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Topical or oral non-steroidal anti-inflammatories in soft tissue injury

Three Part Question

In [adults with acute soft tissue injury] are [topical or oral NSAIDs] better at [reducing pain and improving function]

Clinical Scenario

A 30-year-old woman presents with a 7-day history of patellar tendonitis. You think of treating her with oral NSAIDs. However, you have seen some information about NSAIDs in a gel form. This seems an appealing alternative and you wonder if there is any evidence of its efficacy.

Search Strategy

MEDLINE 1966 to October week 3 2007, CINAHL 1982 to October week 3 2007, AMED 1985 to January 2007, SPORTDiscus 1830 to May 2007 and EMBASE 1996 to 2007 week 43 via the OVID interface. Cochrane database February 2007. PEDro database accessed 29 October 2007.
Medline, CINAHL, AMED, the Cochrane database: [{(exp ibuprofen OR exp anti-inflammatory agents, non steroidal) AND (exp gel OR exp administration, topical) AND (exp soft tissue injuries OR exp tendinopathy OR exp tenosynovitis OR exp ligaments OR muscles, skeletal OR athletic injuries)}] LIMIT to human AND English language.
SPORTSDiscus, add (exp nonsteroidal anti-inflammatory agent) (exp ointment) (exp tendinitis) (exp muscle, exp sprain, exp injury)
EMBASE add (exp tendinitis)
In addition the PEDro database was also searched with search terms: [topical NSAIDs]

Search Outcome

A total of 197 unique records were found. Four papers were retrieved, one of which was a critical review, two compared topical versus oral NSAIDs in osteoarthritis, so there was only one relevant paper which was a randomised controlled trial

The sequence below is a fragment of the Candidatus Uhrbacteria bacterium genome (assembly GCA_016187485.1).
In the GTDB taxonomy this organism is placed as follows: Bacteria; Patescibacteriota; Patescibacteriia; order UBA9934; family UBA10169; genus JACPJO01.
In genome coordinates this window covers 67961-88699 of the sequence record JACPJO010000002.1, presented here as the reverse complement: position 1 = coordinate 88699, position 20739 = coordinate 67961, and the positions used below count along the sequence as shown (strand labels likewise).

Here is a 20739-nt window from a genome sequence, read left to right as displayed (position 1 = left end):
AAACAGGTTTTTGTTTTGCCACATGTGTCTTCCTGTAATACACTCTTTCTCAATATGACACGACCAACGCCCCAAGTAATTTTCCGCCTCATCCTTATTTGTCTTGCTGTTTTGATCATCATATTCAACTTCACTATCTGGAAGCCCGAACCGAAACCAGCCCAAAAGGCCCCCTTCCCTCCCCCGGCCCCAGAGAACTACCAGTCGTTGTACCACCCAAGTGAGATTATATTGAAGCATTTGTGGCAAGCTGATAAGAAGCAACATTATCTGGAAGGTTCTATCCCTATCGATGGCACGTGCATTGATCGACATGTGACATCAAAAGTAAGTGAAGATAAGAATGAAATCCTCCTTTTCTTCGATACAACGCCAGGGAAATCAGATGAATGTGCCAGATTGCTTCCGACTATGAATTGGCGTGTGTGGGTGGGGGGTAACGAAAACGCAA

Relevant Paper(s)

Author, date and country Patient group Study type (level of evidence) Outcomes Key results Study Weaknesses
Whitefield et al,
'soft tissue injury' Topical 5% ibuprofen (N=50); Oral 400mg tds (N=50) Military recruits (95% male) 8 dropouts unrelated to treatmentRCT double dummyPrimary outcome: time to 'completely better'1. Gel = 14+ days (n=24); Oral = 13.5 days (n=30); p=0.23 NSSWide variety of injuries treated Massaging placebo gel may have therapeutic benefit. Sample size mentioned but not fully explained. Possibility of type II error.
2.VAS pain at rest 30min,days 1,22. NSS
3. VAS active movement pain 30min days 1,23. NSS
4. site tenderness 30min days 1,24.NSS
5. interference with movement 30min days 1,25.NSS
6. swelling on days 1,7,146.NSS
7. change in the condition7.NSS
8. patient preference8. 71% gel; 8% oral; 21% neither
9. patient satisfaction9.Excellent - 60% gel; 71% oral.Satisfactory 36% gel; 27% oral. Poor 4% gel; 2% oral


The study had high compliance due to its military setting. Although the rationale, in part, for using gel is its improved tolerability and reduced risk of toxicity, this study excluded patients with a high risk of NSAID-related toxicity. The gel contained 5% ibuprofen but some gels now have 10%. There were no study-related adverse events.

Clinical Bottom Line

Topical 5% ibuprofen is as effective as oral ibuprofen in the treatment of soft tissue injuries.


  1. Whitefield, M. O'Kane, CJA. Anderson ,S. Comparative efficacy of a proprietary topical ibuprofen gel and oral ibuprofen in acute soft tissue injuries: a randomised, double blinded study J. Clin Pharmacy Therapeutics 2002: 27: 409-417